It’s hard to find anyone bullish on the U.S. dollar these days following the recent retracement from its recent highs against most of its G10 counterparts.
The dollar has failed to hold on to its gains and fell sharply against the euro and the pound in the last few months, as investors are worried that signs of slowing growth in China, as well as the recent collapse in global stock markets, will prevent the Federal Reserve from raising interest rates at its next policy meeting on September 16-17.
However, amid the recent turmoil in global stock markets, the euro has shown a lot of strength over the last few months against the U.S. dollar. The EUR/USD pair started a mild bull rally after reaching a 16-year low in March, slightly above 1.0450.
Since then it has gained more than 9%, surging above the psychological level of 1.1000, as well as above the 200-day simple moving average. The change in sentiment for the single currency comes in the wake of investors selling the dollar and buying the euro aggressively in the past few months.
The Three Main Factors Which Drove the Euro to an 8-Month High in August against the U.S. Dollar:
Federal Reserve Delay to Raise Interest Rates
The main reason that the U.S. dollar suffered an aggressive sell-off against the euro was the Federal Reserve delay to raise interest rates. The market was hanging on every word of Fed officials to decipher their intentions on when is the right time to start a gradual interest rate rise after almost six-years of being at the all-time record low of 0.25 percent.
The U.S. economy has advanced more than 2.3 percent (2.5 percent qoq, 2.4 percent yoy) annually over the last two years and the employment sector continues to be robust. The Fed Chair Janet Yellen has repeatedly stated that a strong labor market could make rate hikes sooner and the data coming out is the main catalyst for the timing of the first interest rate hike.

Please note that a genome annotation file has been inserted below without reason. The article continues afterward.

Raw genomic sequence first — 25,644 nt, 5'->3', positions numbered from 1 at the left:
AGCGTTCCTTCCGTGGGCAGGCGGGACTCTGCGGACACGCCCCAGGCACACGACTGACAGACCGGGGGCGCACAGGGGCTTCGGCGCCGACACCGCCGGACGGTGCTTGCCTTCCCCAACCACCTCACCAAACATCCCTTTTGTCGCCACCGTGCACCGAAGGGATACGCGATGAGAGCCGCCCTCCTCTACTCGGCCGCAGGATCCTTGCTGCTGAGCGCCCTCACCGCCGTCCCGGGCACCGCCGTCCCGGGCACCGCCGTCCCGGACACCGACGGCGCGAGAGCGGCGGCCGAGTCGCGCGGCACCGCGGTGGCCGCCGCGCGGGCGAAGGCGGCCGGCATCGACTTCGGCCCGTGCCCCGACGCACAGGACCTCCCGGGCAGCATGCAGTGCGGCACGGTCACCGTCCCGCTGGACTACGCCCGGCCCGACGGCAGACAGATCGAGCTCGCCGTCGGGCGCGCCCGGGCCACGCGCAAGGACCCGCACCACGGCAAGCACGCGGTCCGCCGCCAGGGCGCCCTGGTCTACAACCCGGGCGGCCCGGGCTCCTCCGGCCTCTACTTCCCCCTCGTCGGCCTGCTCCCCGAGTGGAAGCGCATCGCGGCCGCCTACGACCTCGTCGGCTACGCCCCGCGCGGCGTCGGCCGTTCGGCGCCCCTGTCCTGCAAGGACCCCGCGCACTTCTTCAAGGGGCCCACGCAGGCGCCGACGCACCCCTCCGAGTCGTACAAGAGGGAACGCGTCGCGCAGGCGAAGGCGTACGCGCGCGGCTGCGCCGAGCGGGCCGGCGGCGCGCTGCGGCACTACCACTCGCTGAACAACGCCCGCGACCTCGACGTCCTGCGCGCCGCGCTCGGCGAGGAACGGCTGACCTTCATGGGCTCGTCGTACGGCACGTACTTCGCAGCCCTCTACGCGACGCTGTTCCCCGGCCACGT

Before the next Fed policy meeting one more U.S. NFP report is going to draw market attention. During the past two years, the Non-Farm Payrolls report revealed that the economy has added more than 230,000 job positions per month, evenly distributed.
However, despite the continuing rate decreases in unemployment rate and the healthy wage growth levels, and after China’s recent turmoil, most investors do not expect any change to the Fed’s benchmark interest rate which has been pinned between zero and 0.25 percent for six years.
Note that higher interest rates will make U.S. dollar investments more attractive and may send the greenback up and devalue the euro. The ECB has interest rates close to zero and they look likely to remain low at least another year.
A delayed rise in interest rates in the U.S. could give the euro some more room to further strengthen in the coming weeks and continue its retracement upwards towards the 1.2000, from its low of 1.0460 and more recently the psychological level of 1.0800.
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World Markets Plunge as China Stocks Crash
After China’s stock market turmoil, the People’s Bank of China (PBoC) devalued its currency for three consecutive days. The PBoC cut interest rates for the fifth time during the last year to prevent further decline of its stocks. The Shanghai Composite Index picked up temporarily after the rate cut announcement but failed to halt its recent freefall. Europe’s market fell by about 8% while Wall Street suffered its biggest rout in four years.